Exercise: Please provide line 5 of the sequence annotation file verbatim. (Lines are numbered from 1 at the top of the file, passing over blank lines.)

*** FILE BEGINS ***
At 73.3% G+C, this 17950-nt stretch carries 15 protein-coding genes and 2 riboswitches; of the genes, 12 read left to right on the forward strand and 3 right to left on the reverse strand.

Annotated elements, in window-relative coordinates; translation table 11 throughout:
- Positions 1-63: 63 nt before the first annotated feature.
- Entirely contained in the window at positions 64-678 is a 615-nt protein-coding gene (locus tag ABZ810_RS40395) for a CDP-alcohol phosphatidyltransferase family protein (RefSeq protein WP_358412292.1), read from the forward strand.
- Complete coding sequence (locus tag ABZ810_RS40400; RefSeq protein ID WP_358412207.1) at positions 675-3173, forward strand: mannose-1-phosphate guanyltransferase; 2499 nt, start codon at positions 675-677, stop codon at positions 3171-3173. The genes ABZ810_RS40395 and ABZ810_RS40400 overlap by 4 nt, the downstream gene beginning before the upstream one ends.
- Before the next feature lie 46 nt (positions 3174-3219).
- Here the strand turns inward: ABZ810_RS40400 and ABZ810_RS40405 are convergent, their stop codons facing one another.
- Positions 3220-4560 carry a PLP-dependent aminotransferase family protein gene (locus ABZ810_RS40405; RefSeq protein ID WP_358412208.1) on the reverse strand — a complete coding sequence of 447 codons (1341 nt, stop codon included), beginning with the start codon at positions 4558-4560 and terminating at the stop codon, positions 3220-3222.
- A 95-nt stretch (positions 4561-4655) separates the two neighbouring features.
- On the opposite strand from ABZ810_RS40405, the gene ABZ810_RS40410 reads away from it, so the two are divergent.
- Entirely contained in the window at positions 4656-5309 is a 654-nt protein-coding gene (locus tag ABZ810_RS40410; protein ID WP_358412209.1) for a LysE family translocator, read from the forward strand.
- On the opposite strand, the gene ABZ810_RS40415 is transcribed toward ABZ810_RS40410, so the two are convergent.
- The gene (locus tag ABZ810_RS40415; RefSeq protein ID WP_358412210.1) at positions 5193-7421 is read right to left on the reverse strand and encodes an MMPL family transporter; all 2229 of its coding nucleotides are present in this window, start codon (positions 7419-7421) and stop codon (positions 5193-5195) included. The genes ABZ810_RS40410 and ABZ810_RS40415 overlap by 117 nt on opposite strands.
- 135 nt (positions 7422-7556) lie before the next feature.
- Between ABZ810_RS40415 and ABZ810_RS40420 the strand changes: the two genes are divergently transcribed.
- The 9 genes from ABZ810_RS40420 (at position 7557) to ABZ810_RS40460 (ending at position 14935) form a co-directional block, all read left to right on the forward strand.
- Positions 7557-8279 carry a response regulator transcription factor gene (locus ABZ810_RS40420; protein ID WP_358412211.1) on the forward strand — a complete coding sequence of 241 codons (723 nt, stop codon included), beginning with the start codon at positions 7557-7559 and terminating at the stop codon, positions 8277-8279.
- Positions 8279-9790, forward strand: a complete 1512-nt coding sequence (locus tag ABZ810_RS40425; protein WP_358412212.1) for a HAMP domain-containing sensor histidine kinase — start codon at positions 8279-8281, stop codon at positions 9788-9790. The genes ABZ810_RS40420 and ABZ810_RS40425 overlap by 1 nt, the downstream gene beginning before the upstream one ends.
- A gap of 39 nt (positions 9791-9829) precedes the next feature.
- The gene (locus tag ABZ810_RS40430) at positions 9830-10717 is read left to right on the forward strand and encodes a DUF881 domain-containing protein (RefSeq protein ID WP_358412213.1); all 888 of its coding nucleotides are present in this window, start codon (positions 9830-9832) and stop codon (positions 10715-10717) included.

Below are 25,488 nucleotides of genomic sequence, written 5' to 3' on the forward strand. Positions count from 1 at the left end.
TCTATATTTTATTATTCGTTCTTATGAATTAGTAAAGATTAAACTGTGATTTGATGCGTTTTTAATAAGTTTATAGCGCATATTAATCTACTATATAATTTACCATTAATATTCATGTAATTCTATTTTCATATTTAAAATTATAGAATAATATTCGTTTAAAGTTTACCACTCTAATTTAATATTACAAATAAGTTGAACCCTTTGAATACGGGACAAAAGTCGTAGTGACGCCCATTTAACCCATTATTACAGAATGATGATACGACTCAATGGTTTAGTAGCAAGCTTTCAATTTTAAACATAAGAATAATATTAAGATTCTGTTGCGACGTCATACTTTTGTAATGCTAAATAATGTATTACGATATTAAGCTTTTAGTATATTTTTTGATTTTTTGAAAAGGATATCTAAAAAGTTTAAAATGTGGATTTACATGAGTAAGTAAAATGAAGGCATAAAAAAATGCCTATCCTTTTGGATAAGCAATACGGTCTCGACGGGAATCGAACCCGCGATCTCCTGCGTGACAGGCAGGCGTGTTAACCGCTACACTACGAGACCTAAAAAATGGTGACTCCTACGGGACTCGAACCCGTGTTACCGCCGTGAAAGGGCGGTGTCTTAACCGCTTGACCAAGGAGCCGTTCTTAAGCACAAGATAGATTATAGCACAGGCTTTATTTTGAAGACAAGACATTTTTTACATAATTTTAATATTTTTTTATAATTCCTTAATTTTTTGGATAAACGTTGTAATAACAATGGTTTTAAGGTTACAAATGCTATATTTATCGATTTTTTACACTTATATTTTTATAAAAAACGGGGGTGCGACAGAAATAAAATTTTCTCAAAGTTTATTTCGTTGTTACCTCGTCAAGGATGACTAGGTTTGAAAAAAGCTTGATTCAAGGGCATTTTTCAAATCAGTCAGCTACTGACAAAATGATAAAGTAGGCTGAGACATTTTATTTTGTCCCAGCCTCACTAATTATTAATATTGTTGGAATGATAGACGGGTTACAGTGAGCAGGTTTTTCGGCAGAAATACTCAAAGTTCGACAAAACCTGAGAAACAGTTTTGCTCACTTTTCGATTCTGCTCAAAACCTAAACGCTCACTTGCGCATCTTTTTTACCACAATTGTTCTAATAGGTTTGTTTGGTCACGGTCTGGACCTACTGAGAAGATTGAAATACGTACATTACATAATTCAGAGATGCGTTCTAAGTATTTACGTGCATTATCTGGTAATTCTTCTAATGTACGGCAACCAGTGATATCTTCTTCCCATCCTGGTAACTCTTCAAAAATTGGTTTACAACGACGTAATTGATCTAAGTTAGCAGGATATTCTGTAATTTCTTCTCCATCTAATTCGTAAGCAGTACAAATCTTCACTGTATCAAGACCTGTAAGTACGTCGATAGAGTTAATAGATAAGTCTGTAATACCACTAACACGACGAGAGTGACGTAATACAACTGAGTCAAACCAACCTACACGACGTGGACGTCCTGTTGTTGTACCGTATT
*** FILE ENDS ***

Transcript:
- Complete coding sequence (locus tag ABZ810_RS40400; RefSeq protein ID WP_358412207.1) at positions 675-3173, forward strand: mannose-1-phosphate guanyltransferase; 2499 nt, start codon at positions 675-677, stop codon at positions 3171-3173. The genes ABZ810_RS40395 and ABZ810_RS40400 overlap by 4 nt, the downstream gene beginning before the upstream one ends.